vBCms Comments Thread, Article: To Block or Not to Block, that isnít the question! (but is a point for discussion) in ; You can view the page at http://www.edugeek.net/content.php?r...-the-question!...
24th August 2012, 02:55 PM #1
Article: To Block or Not to Block, that isnít the question!
24th August 2012, 03:08 PM #2
Many good points but as always there are two sides to every story:
Off the top of my head:
2) That's fine as long as you do not still try to blame your tech staff when little Jonny finds dodgey stuff because of something your tech staff warned you about. You can't have your cake and eat it too.
5) But they do
22) yay, teach, pleeeeessssseeeee!!!!
There are lots of great points there, it's ashame that 'common' sense must be codified and indexed but there it is. The other big takeaway that was magically not included is that you can't take responsibility off the tech staff and still blame them if stuff goes wrong. The cake is a LIE!
Thanks to SYNACK from:
GrumbleDook (24th August 2012)
25th August 2012, 05:21 PM #3
I started by typing a huge reply to this, realising I was going off on rather a large tangent.
I think it would require such a change of the way we do things - there are plenty of schools already using education, teaching responsibility, rather than blocking everything in sight. We, as a country probably feel that's how we work as opposed to China being quite a good example but even now, day by day the average internet user might feel slightly more walled in. Those walls, we're told, are there for our own protection.
But can you define the best protection? Putting a bigger bumper on the front of your car, or being taught to drive responsibly? Or a mixture of both?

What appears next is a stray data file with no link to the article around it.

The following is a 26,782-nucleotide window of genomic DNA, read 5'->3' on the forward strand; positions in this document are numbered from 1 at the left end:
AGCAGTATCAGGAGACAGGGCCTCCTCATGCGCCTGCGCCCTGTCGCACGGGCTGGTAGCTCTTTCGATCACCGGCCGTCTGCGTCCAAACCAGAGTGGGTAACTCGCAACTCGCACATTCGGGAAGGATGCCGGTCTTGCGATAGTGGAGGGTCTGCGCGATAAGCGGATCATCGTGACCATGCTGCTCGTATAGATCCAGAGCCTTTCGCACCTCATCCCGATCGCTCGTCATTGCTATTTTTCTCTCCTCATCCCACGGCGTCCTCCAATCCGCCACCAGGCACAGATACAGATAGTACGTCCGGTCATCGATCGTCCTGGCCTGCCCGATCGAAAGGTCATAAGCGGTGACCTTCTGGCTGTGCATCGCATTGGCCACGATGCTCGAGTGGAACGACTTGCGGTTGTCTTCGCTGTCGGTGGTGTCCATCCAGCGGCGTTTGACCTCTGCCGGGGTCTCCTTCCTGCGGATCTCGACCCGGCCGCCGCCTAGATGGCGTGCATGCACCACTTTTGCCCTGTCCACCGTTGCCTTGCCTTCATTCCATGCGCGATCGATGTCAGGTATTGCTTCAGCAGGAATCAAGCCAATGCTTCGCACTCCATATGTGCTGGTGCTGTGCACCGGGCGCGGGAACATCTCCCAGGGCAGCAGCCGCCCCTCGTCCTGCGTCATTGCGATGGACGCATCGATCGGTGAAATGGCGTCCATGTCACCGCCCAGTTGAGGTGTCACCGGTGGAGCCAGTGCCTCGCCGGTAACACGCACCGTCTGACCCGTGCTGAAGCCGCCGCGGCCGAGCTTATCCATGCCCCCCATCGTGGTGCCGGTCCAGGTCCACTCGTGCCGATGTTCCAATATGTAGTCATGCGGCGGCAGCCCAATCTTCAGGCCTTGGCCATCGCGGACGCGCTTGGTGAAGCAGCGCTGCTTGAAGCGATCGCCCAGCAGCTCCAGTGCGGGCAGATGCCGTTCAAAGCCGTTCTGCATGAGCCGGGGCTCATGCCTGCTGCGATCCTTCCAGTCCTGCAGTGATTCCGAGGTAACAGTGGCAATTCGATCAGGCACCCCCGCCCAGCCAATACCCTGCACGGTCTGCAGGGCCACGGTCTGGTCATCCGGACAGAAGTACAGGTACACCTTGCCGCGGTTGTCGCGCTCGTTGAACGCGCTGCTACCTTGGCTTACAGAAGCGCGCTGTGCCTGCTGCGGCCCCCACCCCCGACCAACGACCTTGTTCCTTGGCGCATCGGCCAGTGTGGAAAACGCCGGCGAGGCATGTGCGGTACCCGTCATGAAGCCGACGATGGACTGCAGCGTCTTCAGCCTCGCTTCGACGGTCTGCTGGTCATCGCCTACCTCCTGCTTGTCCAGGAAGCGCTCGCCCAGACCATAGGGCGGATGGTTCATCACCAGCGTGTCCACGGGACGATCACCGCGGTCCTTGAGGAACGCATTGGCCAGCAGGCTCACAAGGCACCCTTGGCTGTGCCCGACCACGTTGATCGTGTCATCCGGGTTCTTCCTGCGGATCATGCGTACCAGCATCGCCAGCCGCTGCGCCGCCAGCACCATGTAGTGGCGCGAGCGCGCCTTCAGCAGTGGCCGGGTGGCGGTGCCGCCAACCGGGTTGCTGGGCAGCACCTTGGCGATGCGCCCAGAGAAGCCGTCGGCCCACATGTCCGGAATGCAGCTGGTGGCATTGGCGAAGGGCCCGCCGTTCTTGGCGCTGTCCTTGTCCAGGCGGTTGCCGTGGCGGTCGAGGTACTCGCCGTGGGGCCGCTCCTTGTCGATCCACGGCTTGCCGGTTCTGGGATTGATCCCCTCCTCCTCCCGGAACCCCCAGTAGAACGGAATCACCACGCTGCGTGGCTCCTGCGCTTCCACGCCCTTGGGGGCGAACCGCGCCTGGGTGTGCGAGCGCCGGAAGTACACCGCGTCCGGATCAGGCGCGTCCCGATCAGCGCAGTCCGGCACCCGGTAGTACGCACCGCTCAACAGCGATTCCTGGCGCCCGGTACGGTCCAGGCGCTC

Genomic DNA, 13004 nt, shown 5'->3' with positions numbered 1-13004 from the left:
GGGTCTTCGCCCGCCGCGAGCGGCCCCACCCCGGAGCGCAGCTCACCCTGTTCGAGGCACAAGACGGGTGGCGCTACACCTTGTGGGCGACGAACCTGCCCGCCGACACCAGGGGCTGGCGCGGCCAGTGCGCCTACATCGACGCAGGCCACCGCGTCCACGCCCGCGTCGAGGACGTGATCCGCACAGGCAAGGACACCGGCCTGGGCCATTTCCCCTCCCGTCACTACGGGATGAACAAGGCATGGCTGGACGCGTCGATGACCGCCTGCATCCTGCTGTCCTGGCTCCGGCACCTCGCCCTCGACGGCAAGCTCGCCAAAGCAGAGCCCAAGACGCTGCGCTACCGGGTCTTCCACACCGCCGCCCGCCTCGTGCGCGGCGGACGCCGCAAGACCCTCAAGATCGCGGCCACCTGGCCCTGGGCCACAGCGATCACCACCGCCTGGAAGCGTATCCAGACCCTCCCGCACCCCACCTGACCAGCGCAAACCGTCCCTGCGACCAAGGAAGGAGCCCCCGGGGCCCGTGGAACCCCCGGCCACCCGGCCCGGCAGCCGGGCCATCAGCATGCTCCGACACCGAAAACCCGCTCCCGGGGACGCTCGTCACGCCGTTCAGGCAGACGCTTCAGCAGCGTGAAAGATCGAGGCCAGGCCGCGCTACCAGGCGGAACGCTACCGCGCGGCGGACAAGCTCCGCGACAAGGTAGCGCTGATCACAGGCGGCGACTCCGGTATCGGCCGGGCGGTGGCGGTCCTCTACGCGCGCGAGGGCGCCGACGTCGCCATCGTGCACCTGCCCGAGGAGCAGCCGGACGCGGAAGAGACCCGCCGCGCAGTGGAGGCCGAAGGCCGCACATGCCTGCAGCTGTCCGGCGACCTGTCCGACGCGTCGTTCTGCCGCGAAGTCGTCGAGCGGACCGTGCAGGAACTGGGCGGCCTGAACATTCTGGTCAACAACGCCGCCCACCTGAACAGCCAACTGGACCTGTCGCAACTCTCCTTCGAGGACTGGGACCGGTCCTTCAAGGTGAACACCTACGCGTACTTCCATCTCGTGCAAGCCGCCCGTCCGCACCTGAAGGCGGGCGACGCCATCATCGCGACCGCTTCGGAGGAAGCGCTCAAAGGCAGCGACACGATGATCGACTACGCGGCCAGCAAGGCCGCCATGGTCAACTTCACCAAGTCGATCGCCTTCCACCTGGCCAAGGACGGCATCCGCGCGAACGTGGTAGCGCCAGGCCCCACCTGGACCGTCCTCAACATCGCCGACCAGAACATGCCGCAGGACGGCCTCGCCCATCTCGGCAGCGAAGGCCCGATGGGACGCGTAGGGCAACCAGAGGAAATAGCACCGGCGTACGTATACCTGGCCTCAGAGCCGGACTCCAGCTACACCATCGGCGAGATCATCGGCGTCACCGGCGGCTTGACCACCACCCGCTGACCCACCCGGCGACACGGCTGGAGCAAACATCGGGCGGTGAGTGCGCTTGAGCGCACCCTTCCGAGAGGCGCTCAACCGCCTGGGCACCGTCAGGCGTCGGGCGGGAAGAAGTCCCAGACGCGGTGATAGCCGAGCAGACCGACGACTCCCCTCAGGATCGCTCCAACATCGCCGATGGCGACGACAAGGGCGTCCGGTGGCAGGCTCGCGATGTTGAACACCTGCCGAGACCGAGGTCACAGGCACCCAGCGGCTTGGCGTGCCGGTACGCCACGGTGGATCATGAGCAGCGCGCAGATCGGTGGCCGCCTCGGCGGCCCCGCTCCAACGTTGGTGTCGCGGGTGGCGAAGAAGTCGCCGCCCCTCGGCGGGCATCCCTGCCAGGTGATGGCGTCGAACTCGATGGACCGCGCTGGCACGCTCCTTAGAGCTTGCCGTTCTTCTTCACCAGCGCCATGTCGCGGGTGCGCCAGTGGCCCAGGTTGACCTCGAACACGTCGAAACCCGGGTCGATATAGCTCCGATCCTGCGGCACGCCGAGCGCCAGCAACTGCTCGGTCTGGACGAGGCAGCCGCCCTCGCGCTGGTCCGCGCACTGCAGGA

The key thing is "just in case". I suspect the majority of schools would rather be safe than sorry for good reason, and most are acting on a "What If". Policies used throughout will no doubt mirror that.
"Don't add students, ex or current, to your social media contacts/friends lists" because "what if you get accused of something". That accusation can have a hell of a lot of bad consequences for the individuals and the school.
It's also worth noting the above post is American so it would probably be worth wondering if some of the points would translate. Especially ones like point 19 (very American) and point 7, particularly "The number of reported incidents in the news of this occurring is zero".
I did originally go on about how the media is so corrupted, and how official and governmental organisations are also so (apparently) corrupted, how could anyone actually know what is actually going on? Try being judge and jury on that
I sit quite firmly in the camp of making sure people do not have access to things that would not be in the best interests of school work. There's damn obvious reasons why. Plus, it's pretty much what we're used to, and used to being told that's how we should operate. Despite that, there's a lot of truth above about the evilisation of things like Facebook and Twitter. Again there's a lot of what ifs you could apply to it all.
I could probably summarise most of it very easily in single words.
28th September 2012, 01:24 PM #4
- Rep Power
We used to have a network in the early 2000's that was pretty much open and unrestricted. Everyone (staff and pupils) was told and expected to behave responsibly and professionally. It didn't work and led to a culture of misuse.
Restrictions eventually had to be introduced, and although we used Becta and accepted good business practice as a guide, we are now seen as being oppressive...despite the fact that the misuse was brought under control, and we don't have anything particularly draconian in place.